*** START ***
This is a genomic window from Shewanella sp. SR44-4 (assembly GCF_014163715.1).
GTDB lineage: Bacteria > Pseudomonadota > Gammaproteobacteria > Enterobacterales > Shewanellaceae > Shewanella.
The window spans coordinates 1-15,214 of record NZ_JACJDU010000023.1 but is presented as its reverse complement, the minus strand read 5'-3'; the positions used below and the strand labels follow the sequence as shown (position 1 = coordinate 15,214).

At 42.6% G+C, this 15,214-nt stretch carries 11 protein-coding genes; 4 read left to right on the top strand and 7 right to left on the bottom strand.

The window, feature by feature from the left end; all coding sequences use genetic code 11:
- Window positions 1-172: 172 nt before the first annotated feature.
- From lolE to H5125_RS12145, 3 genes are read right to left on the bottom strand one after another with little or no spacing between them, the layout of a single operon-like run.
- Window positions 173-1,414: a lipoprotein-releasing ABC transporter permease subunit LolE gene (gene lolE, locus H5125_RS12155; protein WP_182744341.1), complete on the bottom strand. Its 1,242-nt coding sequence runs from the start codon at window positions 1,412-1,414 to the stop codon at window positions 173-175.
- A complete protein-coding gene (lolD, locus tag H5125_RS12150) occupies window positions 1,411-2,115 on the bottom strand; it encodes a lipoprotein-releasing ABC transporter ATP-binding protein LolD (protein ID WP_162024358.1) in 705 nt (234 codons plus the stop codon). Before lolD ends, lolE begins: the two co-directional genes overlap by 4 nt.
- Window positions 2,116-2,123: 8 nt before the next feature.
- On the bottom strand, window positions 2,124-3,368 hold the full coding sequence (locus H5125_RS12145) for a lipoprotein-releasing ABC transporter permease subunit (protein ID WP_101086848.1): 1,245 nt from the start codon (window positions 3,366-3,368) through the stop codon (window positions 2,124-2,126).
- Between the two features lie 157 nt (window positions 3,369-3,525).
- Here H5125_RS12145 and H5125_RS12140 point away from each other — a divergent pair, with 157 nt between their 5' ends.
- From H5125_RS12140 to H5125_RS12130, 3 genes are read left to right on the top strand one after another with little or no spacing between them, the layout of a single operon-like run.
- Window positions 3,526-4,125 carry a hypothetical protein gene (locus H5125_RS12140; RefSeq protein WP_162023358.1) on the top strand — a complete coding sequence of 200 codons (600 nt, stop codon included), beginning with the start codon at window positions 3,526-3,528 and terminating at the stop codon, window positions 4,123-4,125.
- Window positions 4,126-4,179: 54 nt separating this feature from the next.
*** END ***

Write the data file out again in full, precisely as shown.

This is a genomic window from Shewanella sp. SR44-4 (assembly GCF_014163715.1).
GTDB lineage: Bacteria > Pseudomonadota > Gammaproteobacteria > Enterobacterales > Shewanellaceae > Shewanella.
The window spans coordinates 1-15,214 of record NZ_JACJDU010000023.1 but is presented as its reverse complement, the minus strand read 5'-3'; the positions used below and the strand labels follow the sequence as shown (position 1 = coordinate 15,214).

At 42.6% G+C, this 15,214-nt stretch carries 11 protein-coding genes; 4 read left to right on the top strand and 7 right to left on the bottom strand.

The window, feature by feature from the left end; all coding sequences use genetic code 11:
- Window positions 1-172: 172 nt before the first annotated feature.
- From lolE to H5125_RS12145, 3 genes are read right to left on the bottom strand one after another with little or no spacing between them, the layout of a single operon-like run.
- Window positions 173-1,414: a lipoprotein-releasing ABC transporter permease subunit LolE gene (gene lolE, locus H5125_RS12155; protein WP_182744341.1), complete on the bottom strand. Its 1,242-nt coding sequence runs from the start codon at window positions 1,412-1,414 to the stop codon at window positions 173-175.
- A complete protein-coding gene (lolD, locus tag H5125_RS12150) occupies window positions 1,411-2,115 on the bottom strand; it encodes a lipoprotein-releasing ABC transporter ATP-binding protein LolD (protein ID WP_162024358.1) in 705 nt (234 codons plus the stop codon). Before lolD ends, lolE begins: the two co-directional genes overlap by 4 nt.
- Window positions 2,116-2,123: 8 nt before the next feature.
- On the bottom strand, window positions 2,124-3,368 hold the full coding sequence (locus H5125_RS12145) for a lipoprotein-releasing ABC transporter permease subunit (protein ID WP_101086848.1): 1,245 nt from the start codon (window positions 3,366-3,368) through the stop codon (window positions 2,124-2,126).
- Between the two features lie 157 nt (window positions 3,369-3,525).
- Here H5125_RS12145 and H5125_RS12140 point away from each other — a divergent pair, with 157 nt between their 5' ends.
- From H5125_RS12140 to H5125_RS12130, 3 genes are read left to right on the top strand one after another with little or no spacing between them, the layout of a single operon-like run.
- Window positions 3,526-4,125 carry a hypothetical protein gene (locus H5125_RS12140; RefSeq protein WP_162023358.1) on the top strand — a complete coding sequence of 200 codons (600 nt, stop codon included), beginning with the start codon at window positions 3,526-3,528 and terminating at the stop codon, window positions 4,123-4,125.
- Window positions 4,126-4,179: 54 nt separating this feature from the next.